The best and worst of Salt Lake

Tariq Engineer

Lights, fireworks and rock ‘n’ roll signaled the end of another Olympics this past Sunday. I took the opportunity offered by Salt Lake City’s closing ceremony to reflect and ruminate on the Games events, both on and off the ice. Without further ado, I present my best and worst moments from the 2002 Winter Games.The Worst Moments

3) Michelle Kwan failing to win a gold medal again. It looks like Kwan, for all her world and US titles, might never get her hands on Olympic gold. This would be as tragic as Marino never winning a Super Bowl.

2) Skategate Two, the Russians threatening to pull out of the Games because Irina Slutskaya won silver and not gold. Such unsportsmanlike behavior is the opposite of everything the Olympics represent and did the Russian reputation no favors either.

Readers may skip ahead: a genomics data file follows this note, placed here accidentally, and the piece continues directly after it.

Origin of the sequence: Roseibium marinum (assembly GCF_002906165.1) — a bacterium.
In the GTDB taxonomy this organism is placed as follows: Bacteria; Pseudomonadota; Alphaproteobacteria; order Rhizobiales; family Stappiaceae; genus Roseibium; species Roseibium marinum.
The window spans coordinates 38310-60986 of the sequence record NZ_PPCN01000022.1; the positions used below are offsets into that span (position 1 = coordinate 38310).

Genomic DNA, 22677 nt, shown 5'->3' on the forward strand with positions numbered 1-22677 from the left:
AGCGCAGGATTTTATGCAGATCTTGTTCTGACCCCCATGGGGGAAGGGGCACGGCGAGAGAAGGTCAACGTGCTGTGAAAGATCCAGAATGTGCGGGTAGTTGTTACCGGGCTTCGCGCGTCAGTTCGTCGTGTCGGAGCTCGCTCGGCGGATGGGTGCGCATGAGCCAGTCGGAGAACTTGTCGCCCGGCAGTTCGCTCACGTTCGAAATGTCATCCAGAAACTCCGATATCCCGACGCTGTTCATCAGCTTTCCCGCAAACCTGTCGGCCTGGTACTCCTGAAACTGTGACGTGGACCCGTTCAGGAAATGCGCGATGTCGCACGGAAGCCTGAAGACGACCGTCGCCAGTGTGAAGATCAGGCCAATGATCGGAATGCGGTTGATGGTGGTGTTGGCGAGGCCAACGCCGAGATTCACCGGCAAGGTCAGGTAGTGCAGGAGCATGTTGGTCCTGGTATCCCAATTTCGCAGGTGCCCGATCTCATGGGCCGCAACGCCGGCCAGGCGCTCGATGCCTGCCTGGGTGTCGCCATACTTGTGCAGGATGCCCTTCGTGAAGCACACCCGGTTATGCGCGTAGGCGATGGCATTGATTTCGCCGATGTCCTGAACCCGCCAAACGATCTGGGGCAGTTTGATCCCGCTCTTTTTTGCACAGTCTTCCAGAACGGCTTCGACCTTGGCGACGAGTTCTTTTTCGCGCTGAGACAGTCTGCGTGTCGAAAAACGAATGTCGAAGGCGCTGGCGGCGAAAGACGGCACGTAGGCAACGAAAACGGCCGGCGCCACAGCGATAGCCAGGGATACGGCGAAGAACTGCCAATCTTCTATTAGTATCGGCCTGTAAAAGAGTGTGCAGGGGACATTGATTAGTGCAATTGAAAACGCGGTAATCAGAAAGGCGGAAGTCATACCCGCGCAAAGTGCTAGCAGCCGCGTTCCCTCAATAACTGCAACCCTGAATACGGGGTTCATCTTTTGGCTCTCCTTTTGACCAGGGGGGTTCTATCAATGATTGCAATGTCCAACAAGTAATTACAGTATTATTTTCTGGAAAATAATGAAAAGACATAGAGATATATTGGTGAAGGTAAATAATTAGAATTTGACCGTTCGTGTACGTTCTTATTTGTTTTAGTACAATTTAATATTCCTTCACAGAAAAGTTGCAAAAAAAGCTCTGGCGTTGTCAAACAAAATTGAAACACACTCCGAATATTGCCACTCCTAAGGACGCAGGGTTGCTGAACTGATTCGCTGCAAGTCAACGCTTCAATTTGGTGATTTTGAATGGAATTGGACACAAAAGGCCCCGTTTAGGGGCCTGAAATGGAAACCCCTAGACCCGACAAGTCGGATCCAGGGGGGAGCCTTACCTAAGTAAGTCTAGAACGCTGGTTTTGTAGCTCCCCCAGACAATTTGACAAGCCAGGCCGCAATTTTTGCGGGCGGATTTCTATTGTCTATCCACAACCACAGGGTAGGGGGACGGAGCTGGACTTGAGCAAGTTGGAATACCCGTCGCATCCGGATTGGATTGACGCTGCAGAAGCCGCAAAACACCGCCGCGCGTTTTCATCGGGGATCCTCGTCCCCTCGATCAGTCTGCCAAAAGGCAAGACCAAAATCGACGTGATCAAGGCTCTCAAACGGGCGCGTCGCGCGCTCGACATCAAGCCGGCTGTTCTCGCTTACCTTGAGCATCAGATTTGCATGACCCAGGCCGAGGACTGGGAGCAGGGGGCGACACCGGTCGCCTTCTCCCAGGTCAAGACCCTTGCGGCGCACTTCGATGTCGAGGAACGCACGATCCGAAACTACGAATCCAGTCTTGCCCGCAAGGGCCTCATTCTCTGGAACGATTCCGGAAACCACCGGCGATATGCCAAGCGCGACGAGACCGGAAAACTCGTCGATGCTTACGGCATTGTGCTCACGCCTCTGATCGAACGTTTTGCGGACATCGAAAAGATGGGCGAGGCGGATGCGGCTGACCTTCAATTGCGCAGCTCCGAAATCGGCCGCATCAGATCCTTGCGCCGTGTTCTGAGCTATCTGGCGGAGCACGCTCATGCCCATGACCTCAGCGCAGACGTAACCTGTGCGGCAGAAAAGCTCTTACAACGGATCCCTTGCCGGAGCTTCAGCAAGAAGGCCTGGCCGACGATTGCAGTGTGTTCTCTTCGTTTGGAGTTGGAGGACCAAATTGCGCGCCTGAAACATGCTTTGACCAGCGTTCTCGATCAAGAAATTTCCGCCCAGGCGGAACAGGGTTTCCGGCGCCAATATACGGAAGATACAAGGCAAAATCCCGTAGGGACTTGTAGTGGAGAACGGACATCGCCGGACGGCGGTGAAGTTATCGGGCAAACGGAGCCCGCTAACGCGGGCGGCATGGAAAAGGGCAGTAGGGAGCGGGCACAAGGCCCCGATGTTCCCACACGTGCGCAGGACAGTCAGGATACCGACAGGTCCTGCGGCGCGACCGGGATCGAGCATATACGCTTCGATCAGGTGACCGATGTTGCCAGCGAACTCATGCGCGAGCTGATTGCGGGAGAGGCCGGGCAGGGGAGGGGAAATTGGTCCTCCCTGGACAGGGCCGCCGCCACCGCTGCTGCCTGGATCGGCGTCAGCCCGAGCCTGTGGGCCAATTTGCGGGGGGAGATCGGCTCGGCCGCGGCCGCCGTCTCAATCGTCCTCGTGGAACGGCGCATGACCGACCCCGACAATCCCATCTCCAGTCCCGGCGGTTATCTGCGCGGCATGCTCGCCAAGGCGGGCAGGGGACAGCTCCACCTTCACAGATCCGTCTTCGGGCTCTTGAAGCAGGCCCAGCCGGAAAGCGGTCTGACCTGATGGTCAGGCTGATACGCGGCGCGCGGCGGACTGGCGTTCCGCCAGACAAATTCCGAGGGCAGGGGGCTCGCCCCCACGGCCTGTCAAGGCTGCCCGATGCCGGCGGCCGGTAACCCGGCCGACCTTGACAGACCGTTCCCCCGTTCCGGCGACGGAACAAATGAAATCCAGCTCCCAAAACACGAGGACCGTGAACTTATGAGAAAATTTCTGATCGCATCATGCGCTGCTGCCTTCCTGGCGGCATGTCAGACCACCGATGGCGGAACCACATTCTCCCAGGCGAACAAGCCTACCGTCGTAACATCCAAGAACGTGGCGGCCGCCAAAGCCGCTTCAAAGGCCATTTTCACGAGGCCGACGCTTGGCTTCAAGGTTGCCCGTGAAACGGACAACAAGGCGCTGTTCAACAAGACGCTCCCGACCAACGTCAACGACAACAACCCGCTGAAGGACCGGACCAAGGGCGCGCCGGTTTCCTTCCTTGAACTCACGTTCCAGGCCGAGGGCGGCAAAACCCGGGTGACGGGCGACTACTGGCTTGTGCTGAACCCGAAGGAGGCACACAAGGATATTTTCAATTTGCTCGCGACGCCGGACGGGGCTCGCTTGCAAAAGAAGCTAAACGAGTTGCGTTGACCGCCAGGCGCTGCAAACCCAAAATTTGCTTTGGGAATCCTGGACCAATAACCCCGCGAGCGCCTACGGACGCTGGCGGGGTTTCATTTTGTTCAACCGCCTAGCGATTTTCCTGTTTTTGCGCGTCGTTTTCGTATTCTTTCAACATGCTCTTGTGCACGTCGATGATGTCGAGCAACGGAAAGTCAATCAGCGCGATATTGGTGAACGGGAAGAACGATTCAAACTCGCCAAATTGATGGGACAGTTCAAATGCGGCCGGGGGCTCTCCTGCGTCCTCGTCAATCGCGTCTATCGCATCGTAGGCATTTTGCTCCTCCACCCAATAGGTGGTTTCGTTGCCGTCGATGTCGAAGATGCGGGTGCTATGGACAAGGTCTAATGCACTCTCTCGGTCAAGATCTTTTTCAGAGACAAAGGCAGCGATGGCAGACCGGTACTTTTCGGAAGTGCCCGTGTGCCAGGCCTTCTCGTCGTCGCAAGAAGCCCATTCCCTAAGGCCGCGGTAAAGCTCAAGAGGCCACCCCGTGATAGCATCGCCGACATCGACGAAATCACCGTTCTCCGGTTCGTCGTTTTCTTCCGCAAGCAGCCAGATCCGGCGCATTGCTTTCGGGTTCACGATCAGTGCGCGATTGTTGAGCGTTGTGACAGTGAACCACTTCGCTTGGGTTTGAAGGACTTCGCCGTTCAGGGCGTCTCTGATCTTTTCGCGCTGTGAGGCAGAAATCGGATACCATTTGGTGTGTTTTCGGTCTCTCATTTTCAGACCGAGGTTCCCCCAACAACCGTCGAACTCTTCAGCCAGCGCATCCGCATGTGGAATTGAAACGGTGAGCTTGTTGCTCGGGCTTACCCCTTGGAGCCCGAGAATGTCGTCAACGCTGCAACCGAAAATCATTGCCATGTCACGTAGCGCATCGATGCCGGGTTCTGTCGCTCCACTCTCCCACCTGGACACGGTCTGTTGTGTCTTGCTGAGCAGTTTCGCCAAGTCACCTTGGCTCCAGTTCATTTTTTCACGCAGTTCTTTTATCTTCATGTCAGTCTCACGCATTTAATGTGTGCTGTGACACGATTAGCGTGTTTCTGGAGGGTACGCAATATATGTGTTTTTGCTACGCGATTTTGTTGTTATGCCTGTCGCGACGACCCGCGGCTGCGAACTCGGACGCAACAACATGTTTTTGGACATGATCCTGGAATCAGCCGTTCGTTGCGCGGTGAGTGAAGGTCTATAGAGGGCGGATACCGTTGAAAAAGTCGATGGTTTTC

1) Skategate One, the pairs figure skating controversy. The French judge just changed her story again, now claiming that it was the Canadians who put pressure on her. This situation has developed into a complete farce and the ISU needs to take quick steps to ensure nothing of this kind ever happens again.

The Best Moments

3) Sarah Hughes coming from practically nowhere to upset Kwan and Slutskaya, and take home the woman’s figure skating gold. The 16-year-old put together the program of her life and her joy at winning gold was evident to everyone.

2) Jim Shea, Jr. winning gold in the skeleton. A third generation Olympian, Shea had his grandfather and dad to live up to. His grandfather won gold, so did Shea Jr.

1) Canada winning Olympic ice hockey gold. The team carried the weight of a country on its shoulders and responded with a 5-2 win over the U.S. in the final to take the gold back to the birthplace of the sport.

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